Research ArticleTUMOR IMMUNOLOGY

IFN-III is selectively produced by cDC1 and predicts good clinical outcome in breast cancer

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Science Immunology  17 Apr 2020:
Vol. 5, Issue 46, eaav3942
DOI: 10.1126/sciimmunol.aav3942

cDC1 and cancer

The conventional dendritic cell 1 (cDC1) subset has been shown to play a critical role in antitumor responses, and here, Hubert et al. show that human cDC1 contribute to antitumor responses through production of type III interferon (also known as IFN-λ). They analyzed primary breast tumors and publicly available transcriptomic data and pinpointed IFN-λ1 production by cDC1 as being associated with favorable patient outcomes, and this cytokine promoted a microenvironment with TH1-associated cytokines and chemokines. By treating breast cell tumor suspensions with a TLR3 agonist, they were able to induce TH1-polarized responses and IFN-λ1 production by cDC1. These findings provide insight into how cDC1 cells contribute to antitumor immunity and how they might be targeted for potential therapeutic strategies.

Abstract

Dendritic cells play a key role in the orchestration of antitumor immune responses. The cDC1 (conventional dendritic cell 1) subset has been shown to be essential for antitumor responses and response to immunotherapy, but its precise role in humans is largely unexplored. Using a multidisciplinary approach, we demonstrate that human cDC1 play an important role in the antitumor immune response through their capacity to produce type III interferon (IFN-λ). By analyzing a large cohort of breast primary tumors and public transcriptomic datasets, we observed specific production of IFN-λ1 by cDC1. In addition, both IFN-λ1 and its receptor were associated with favorable patient outcomes. We show that IFN-III promotes a TH1 microenvironment through increased production of IL-12p70, IFN-γ, and cytotoxic lymphocyte–recruiting chemokines. Last, we showed that engagement of TLR3 is a therapeutic strategy to induce IFN-III production by tumor-associated cDC1. These data provide insight into potential IFN- or cDC1-targeting antitumor therapies.

INTRODUCTION

The use of antitumor immunotherapies such as monoclonal antibodies targeting immune checkpoints (ICPs) has provided promising results for the treatment of several cancers. Despite favorable outcome of responding patients, the overall response rate remains relatively low, and an ongoing challenge is the identification of new immunotherapy targets. Hence, dendritic cells (DCs) represent promising targets owing to their central role in the initiation and the control of immune responses. Their functions encompass a wide range of mechanisms and responses mediated by different subsets, namely: the plasmacytoid DCs (pDCs), the two subsets of classical/conventional DCs (cDCs) called CD141/BDCA3high cDC1 and CD1c/BDCA1+ cDC2, as well as Langerhans cells (LCs), which display DC functions although they belong to the macrophage lineage.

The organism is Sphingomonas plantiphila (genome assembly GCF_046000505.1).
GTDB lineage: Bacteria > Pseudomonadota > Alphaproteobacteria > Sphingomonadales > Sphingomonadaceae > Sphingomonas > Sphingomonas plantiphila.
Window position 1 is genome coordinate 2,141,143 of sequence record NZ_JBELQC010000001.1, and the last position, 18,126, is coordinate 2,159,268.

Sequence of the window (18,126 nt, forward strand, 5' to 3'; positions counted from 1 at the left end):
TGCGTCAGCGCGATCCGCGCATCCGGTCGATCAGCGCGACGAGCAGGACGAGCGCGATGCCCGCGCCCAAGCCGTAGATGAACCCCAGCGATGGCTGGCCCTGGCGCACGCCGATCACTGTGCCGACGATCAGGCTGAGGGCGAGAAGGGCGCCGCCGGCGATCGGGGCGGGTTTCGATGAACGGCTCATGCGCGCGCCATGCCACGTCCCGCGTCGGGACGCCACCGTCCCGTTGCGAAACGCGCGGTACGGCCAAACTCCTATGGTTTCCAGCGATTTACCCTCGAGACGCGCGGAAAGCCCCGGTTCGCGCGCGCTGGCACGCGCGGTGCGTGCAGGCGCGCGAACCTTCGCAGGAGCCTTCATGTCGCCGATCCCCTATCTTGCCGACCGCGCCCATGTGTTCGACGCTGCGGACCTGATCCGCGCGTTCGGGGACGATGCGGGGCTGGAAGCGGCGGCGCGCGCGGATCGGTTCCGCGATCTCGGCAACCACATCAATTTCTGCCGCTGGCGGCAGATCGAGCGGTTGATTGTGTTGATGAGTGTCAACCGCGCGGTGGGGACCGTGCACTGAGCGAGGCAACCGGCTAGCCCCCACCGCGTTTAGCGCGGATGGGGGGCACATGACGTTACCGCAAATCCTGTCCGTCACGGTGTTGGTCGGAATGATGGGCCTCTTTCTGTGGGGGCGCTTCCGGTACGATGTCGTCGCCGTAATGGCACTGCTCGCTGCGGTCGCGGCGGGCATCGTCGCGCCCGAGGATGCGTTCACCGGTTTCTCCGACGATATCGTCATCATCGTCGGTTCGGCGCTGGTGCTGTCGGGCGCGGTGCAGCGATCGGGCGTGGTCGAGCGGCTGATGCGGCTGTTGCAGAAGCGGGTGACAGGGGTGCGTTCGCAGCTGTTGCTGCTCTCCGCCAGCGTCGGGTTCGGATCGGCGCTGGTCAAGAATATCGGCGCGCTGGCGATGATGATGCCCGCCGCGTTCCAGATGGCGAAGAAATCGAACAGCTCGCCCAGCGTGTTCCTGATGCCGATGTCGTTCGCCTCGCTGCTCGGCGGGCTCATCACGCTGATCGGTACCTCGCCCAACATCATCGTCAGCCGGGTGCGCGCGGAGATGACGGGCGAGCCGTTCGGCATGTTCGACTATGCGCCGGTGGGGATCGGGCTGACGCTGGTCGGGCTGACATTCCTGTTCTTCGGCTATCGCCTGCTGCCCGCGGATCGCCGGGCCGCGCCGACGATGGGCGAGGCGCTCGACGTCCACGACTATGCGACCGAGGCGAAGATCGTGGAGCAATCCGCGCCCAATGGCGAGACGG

The cDC1 population is of particular interest because of their role in the activation of cytotoxic antitumor responses. In mice, these cells were shown to act as professional antigen (Ag) cross-presenting cells to CD8+ T cells and are considered to be essential for the induction of antitumor immunity (14) and responses to immunotherapies (58). The superiority of cDC1s relative to other DCs to activate cytotoxic immune responses through Ag cross-presentation has also been shown in humans (914), but their role in antitumor immunity is largely understudied unlike that in mice (15). This DC subset was identified in several tumors (3, 1618), and transcriptomic analyses revealed that a high cDC1 infiltration score is associated with favorable patient prognoses (3, 4, 1820), as well as improved clinical responses to anti–PD-1 (programmed cell death 1/CD279) therapy in small cohorts of patients with metastatic melanoma (19). However, the mechanisms underlying the impact of human cDC1 in patient outcomes have not been elucidated.

We previously showed that human cDC1 represent a major source of type III interferon [IFN-III; also called IFN-λ1/2/3 or interleukin-29/28A/28B (IL-29/28A/28B)] produced in response to Toll-like receptor 3 (TLR3) engagement (21, 22). IFN-III shares the same signaling pathway as IFN-I, leading to the transcription of multiple interferon-stimulated genes (ISGs). Similar to IFN-I, IFN-III play a crucial role in autoimmune diseases (23) and viral infections (24). Their antitumor activity has also been reported in several mouse models (2528). In humans, antiproliferative (29, 30) and proapoptotic (31, 32) activities of IFN-III have only been demonstrated in vitro. Owing to their specificity of action on a narrow range of cell types, such as epithelial cells and some immune populations, IFN-III–based therapies may potentially lead to fewer toxic side effects compared with IFN-I–based treatments. Thus, investigating the potential production of IFN-III by tumor-associated cDC1 (TA-cDC1) is crucial to unveiling the mechanisms underlying their protective role in antitumor immunity.